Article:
Rudy Giuliani Distorts Ron Paul’s Comments On Iraq
I’m not necessarily a supporter of Ron Paul’s views on foreign policy, and I didn’t watch last night’s debate, but I think it’s clear that Rudy Giuliani distorted Ron Paul’s comments about Iraq during last night’s debate:
On Iraq, Rep. Ron Paul of Texas, the Libertarian candidate for president in 1988, stood alone in railing against the decision to go to war, comparing it to a quagmire he said engulfed U.S. troops in Vietnam a generation ago. “We don’t go to war like we did in Vietnam and Korea, because the wars never end,” he said.
When Paul later suggested that terrorists attacked on Sept. 11, 2001, because of what he described as America’s 10-year campaign of bombing in Iraq, an angry Giuliani demanded that he retract the statement.
“I don’t think I’ve ever heard that before, and I’ve heard some pretty absurd explanations for September 11,” Giuliani said.
As Jesse Walker points out, Giuliani’s comment that he’d never heard the blowback argument before is either an indication that he knows little about foreign policy, or that he just doesn’t pay attention to it. In either case, whether you agree with it or not, the fact remains that the presence of American troops in the Middle East, and specifically in the Kingdom of Saudi Arabia was cited by Osama bin Laden as one of the grievances against the United States. And it’s also true that America’s history of intervention in the Middle East — whether in Iran, Lebanon, Iraq, or the Israeli-Palestinian conflict — has, more often than not, been fraught with mis-steps that have led to the loss of American lives.
Did Paul really say that American foreign policy was to blame for 9/11 ? Personally, I don’t think so. What he said was that American foreign policy was a contributing factor to the formation of the forces that now seek to destroy us.
And Andrew Sullivan contends that Giuliani openly lied about what Paul said:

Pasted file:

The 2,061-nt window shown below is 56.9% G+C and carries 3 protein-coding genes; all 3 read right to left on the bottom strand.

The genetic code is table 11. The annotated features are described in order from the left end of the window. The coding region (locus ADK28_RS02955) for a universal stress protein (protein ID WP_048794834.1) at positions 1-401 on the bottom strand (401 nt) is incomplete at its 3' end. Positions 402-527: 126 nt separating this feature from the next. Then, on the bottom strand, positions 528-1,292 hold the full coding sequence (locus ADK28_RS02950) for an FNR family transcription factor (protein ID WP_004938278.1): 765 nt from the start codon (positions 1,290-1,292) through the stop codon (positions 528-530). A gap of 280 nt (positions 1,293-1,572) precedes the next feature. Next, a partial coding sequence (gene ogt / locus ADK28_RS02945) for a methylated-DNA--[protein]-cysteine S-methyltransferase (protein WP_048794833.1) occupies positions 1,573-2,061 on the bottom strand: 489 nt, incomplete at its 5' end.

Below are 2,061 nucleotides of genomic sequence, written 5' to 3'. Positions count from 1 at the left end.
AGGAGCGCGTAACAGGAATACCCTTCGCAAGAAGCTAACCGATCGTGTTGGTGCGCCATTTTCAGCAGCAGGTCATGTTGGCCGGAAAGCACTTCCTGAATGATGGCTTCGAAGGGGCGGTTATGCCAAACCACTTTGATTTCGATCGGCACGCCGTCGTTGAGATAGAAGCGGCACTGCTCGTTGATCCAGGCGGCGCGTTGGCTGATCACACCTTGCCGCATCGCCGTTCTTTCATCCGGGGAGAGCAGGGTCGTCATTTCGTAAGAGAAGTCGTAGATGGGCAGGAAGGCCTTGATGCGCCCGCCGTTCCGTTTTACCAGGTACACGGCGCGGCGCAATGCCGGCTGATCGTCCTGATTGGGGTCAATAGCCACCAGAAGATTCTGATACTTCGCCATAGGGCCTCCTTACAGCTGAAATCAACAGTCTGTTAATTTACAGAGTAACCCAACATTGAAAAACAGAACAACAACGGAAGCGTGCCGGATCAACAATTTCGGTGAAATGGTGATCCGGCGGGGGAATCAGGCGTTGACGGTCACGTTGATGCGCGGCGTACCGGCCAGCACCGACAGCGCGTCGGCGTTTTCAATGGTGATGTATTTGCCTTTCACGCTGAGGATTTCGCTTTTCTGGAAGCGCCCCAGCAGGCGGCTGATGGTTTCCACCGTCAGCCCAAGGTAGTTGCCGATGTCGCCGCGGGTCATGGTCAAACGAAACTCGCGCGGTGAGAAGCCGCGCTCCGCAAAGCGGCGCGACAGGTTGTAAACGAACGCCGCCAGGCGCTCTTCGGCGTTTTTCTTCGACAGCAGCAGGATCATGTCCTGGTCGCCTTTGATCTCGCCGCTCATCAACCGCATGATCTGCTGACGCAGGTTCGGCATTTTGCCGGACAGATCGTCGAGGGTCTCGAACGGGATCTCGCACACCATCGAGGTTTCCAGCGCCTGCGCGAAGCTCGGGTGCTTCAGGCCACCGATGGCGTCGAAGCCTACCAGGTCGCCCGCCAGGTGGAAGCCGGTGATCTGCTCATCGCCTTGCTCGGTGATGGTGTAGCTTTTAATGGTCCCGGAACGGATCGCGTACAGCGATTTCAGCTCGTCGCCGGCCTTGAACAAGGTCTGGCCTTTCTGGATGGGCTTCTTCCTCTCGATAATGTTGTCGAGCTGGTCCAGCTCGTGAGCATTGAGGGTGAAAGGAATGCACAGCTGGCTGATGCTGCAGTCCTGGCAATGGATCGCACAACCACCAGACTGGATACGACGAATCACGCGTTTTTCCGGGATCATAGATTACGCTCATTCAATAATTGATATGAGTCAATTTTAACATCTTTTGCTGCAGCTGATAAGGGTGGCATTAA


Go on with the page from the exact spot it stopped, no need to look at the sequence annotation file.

Giuliani, interestingly, openly lied about Ron Paul’s position on 9/11. Paul specifically did not make a statement, as Giuliani immediately claimed, that the U.S. invited 9/11. I rewound to double-check. It was the Fox questioner who ratcheted up the stakes on that question, not Paul. Paul demurred on a specific answer and switched the question to the general issue of blowback. As to who’s right, the answer is both. Bin Laden – still at large and operating within the territory of Pakistan, an alleged ally which Cheney recently visited – both justified the 9/11 attack on those grounds but has a theology that doesn’t require such a casus belli. But now he doesn’t even need the theology. We have, alas, made more terrorists by our bungling in Iraq than Bin Laden could have dreamed of just six years ago.
That, I think, is the point that Congressman Paul, somewhat inarticulately, was making last night. American intervention and adventure-ism in the Middle East, which has been marked mostly by a history of bungling and backing the wrong guy 9 times out of 10, has helped guys like bin Laden recruit from among the Arab masses.
Would al Qaeda still exist if we had acted differently ? Probably. bin Laden his ilk don’t need a justification for their murderous philosophy. But, because we’ve handed them one on a silver platter (and also because we’ve backed and propped up governments that have paid little respect to individual rights), it’s made it much easier for them to recruit followers from the Arab street.
But watch the video and judge for yourself: